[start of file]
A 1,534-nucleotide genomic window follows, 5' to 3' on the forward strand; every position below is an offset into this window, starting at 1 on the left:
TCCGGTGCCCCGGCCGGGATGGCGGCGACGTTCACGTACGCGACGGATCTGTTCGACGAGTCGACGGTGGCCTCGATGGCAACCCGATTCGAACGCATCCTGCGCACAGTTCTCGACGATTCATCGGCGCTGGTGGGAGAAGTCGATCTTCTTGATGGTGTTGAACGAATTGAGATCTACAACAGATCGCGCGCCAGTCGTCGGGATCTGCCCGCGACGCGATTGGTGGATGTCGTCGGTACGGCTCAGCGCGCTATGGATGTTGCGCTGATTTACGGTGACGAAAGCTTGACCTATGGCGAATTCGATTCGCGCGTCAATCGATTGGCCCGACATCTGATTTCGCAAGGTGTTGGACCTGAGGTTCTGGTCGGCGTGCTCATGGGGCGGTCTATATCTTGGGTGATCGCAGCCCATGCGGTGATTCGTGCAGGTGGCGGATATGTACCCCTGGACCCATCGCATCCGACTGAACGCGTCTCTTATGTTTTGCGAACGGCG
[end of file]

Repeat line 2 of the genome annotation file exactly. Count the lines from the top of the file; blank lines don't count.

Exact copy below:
TCCGGTGCCCCGGCCGGGATGGCGGCGACGTTCACGTACGCGACGGATCTGTTCGACGAGTCGACGGTGGCCTCGATGGCAACCCGATTCGAACGCATCCTGCGCACAGTTCTCGACGATTCATCGGCGCTGGTGGGAGAAGTCGATCTTCTTGATGGTGTTGAACGAATTGAGATCTACAACAGATCGCGCGCCAGTCGTCGGGATCTGCCCGCGACGCGATTGGTGGATGTCGTCGGTACGGCTCAGCGCGCTATGGATGTTGCGCTGATTTACGGTGACGAAAGCTTGACCTATGGCGAATTCGATTCGCGCGTCAATCGATTGGCCCGACATCTGATTTCGCAAGGTGTTGGACCTGAGGTTCTGGTCGGCGTGCTCATGGGGCGGTCTATATCTTGGGTGATCGCAGCCCATGCGGTGATTCGTGCAGGTGGCGGATATGTACCCCTGGACCCATCGCATCCGACTGAACGCGTCTCTTATGTTTTGCGAACGGCG